Domestic violence – how the law helps the victim

Domestic violence is not a myth if you feel so. It is a reality and is seen in many households and there should be zero tolerance for such heinous crime. No matter how small the incident of domestic violence is or how much you love the person who has committed the crime, you need to report it to the police to stop further such attacks and to teach a lesson to the person who has committed it.

According to the UK government law, the domestic violence is defined as: “Any incident which is having either any threatening behavior or violence or any type of abuse like physical, sexual, financial, psychological or emotional between adults who have been or are intimate partners or any family members, keeping the gender or sexuality aside.”

Support to the victim

If you are struggling to report the domestic violence crime because you think that you are all alone and no one is here to support you, you are wrong as there are many support agencies in the UK that can help you out. Such groups consist of volunteers that support the victim, IDVAs (Independent Domestic Violence Advocates), Women’s Aid, outreach workers and refuge provision. The IDVA’s will be there for you from start till the end of the court procedures and even beyond that if you need their assistance. So just keep all your worries aside and complain about the domestic violence. Your silence will enable the offender to repeat the crime again and again which you don’t want, do you?

It is important that when you file a case, you hire a solicitor – one of the finest databases of the lawyers is Solicitors Guru. The expert will guide you about the legal proceedings and procedures and also will help you in completing the legal documentation.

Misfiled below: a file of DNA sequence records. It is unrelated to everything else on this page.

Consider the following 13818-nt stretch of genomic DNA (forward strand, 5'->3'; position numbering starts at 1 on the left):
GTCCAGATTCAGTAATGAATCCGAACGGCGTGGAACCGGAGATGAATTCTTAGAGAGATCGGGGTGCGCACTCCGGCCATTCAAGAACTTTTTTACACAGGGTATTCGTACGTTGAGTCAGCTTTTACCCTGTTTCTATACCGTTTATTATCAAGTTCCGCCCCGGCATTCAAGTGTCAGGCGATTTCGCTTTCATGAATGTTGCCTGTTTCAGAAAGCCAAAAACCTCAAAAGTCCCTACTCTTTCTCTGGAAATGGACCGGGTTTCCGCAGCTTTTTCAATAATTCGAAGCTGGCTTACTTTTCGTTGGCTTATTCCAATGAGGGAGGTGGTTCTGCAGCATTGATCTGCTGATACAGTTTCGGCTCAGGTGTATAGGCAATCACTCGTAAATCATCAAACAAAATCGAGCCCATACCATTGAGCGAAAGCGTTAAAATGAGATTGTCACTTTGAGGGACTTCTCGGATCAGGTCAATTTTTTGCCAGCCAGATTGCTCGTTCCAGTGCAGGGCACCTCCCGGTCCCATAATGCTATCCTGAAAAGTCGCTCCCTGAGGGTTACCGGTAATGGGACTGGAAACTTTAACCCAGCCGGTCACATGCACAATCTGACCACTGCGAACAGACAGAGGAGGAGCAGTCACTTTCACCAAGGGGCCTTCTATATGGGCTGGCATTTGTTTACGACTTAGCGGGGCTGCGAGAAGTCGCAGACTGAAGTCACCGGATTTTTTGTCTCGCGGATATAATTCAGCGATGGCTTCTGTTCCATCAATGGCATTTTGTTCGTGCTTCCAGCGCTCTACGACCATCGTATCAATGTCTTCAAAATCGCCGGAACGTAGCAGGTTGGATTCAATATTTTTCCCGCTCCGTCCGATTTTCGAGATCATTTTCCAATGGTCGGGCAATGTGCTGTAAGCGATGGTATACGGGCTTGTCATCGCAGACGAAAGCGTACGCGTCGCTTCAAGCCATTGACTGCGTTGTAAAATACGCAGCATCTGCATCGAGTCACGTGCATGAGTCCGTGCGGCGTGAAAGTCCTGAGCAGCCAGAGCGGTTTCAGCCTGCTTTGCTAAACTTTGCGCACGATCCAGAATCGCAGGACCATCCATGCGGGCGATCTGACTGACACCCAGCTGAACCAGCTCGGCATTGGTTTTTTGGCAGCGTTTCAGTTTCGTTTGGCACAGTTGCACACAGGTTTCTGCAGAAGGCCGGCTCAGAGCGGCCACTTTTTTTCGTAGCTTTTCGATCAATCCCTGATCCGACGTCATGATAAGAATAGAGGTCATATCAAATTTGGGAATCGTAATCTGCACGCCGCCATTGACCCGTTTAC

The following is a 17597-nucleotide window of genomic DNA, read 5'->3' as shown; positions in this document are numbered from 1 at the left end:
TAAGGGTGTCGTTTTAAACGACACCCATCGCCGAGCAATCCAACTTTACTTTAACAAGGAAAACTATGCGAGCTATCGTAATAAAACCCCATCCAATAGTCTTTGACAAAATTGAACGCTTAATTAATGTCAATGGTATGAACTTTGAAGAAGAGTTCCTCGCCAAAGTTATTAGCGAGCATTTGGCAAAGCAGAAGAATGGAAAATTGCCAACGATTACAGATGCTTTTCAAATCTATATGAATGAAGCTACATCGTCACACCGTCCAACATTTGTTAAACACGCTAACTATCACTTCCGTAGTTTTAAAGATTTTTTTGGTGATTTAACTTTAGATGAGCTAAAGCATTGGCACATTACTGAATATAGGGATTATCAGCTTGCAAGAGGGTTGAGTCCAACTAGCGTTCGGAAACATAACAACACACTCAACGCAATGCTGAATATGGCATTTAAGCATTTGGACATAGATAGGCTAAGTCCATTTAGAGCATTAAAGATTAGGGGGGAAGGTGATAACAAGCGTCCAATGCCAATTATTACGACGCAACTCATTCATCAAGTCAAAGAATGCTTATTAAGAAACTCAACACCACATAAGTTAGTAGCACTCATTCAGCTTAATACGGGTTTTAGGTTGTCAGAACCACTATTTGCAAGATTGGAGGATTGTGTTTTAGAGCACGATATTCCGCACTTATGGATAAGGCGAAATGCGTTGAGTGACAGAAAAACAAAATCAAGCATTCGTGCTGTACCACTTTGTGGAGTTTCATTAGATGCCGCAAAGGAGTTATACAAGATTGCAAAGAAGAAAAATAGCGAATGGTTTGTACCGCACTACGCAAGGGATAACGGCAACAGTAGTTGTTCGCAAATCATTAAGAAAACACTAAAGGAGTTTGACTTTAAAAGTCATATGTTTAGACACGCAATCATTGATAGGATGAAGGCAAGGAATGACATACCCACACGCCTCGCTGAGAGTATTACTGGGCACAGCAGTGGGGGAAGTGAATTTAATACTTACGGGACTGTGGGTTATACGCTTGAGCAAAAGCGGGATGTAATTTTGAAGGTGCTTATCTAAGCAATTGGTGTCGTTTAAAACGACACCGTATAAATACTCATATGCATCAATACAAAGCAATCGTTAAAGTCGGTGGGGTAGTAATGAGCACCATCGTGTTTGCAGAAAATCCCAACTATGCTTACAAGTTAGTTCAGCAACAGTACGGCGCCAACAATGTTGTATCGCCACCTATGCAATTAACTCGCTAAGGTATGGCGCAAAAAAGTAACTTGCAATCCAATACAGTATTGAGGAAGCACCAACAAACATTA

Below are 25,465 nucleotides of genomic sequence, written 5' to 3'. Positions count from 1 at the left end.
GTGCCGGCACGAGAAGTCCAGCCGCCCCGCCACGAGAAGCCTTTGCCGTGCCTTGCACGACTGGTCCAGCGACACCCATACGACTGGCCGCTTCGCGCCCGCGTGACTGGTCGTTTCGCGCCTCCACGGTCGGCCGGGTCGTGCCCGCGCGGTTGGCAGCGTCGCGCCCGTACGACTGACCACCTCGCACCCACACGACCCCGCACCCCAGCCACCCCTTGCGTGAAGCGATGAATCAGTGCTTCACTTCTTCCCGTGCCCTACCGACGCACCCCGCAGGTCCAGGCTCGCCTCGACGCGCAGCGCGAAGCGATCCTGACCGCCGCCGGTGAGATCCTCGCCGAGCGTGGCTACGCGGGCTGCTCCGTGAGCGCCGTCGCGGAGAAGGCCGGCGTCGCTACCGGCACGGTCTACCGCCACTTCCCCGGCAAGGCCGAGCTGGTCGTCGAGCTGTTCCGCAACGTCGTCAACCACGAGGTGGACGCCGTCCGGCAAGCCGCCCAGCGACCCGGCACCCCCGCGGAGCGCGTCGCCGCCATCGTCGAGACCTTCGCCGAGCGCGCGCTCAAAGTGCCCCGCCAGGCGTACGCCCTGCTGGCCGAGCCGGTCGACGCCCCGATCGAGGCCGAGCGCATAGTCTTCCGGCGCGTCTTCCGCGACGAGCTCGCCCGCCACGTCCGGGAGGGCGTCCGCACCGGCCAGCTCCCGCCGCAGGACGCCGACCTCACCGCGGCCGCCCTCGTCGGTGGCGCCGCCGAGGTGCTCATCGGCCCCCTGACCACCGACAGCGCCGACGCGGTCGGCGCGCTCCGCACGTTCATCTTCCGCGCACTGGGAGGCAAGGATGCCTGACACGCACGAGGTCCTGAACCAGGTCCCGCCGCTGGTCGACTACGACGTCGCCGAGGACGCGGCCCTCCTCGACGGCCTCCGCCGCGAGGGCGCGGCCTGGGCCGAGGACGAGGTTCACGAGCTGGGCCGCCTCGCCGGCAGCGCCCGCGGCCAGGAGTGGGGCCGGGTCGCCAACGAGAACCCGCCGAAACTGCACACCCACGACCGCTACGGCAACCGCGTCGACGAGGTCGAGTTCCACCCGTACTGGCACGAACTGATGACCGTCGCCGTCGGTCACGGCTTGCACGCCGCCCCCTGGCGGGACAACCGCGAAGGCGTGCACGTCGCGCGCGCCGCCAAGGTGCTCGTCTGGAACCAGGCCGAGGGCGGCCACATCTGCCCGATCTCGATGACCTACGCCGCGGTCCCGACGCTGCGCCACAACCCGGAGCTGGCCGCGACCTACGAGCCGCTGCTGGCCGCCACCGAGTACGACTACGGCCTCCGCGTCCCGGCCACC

When it comes to charges, there are no special charges for the offense of the domestic violence. It is up to the prosecutor who will select the charge that is appropriate in accordance with the seriousness of the crime. It may include criminal damage, assault, threatening behavior or harassment, and much more. Once you file a case, the defendant will get a court order from the court to present in the court at the given date.

Concerning giving the bail to the defendant, it solely depends on the court. The court will decide whether the offense is bailable or not. The offender will be asked whether he accepts the charge or deny the offense. The seriousness of the crime will be decided and then the decision whether the bail should be given or not, will be taken. It is advisable that you hire a solicitor who is ready to take the case on the condition of no win no fee basis. What it is and why people use this option you can read in the additional issue about no win no fee.

In court, if the defendant is found guilty, the date will be given by the Probation Service so that both the parties can prepare the reports. However, if the defendant is not pleaded guilty, then the court will set the trial date and the court will hear all the evidence. All the witnesses have to be present in the court on the trial date.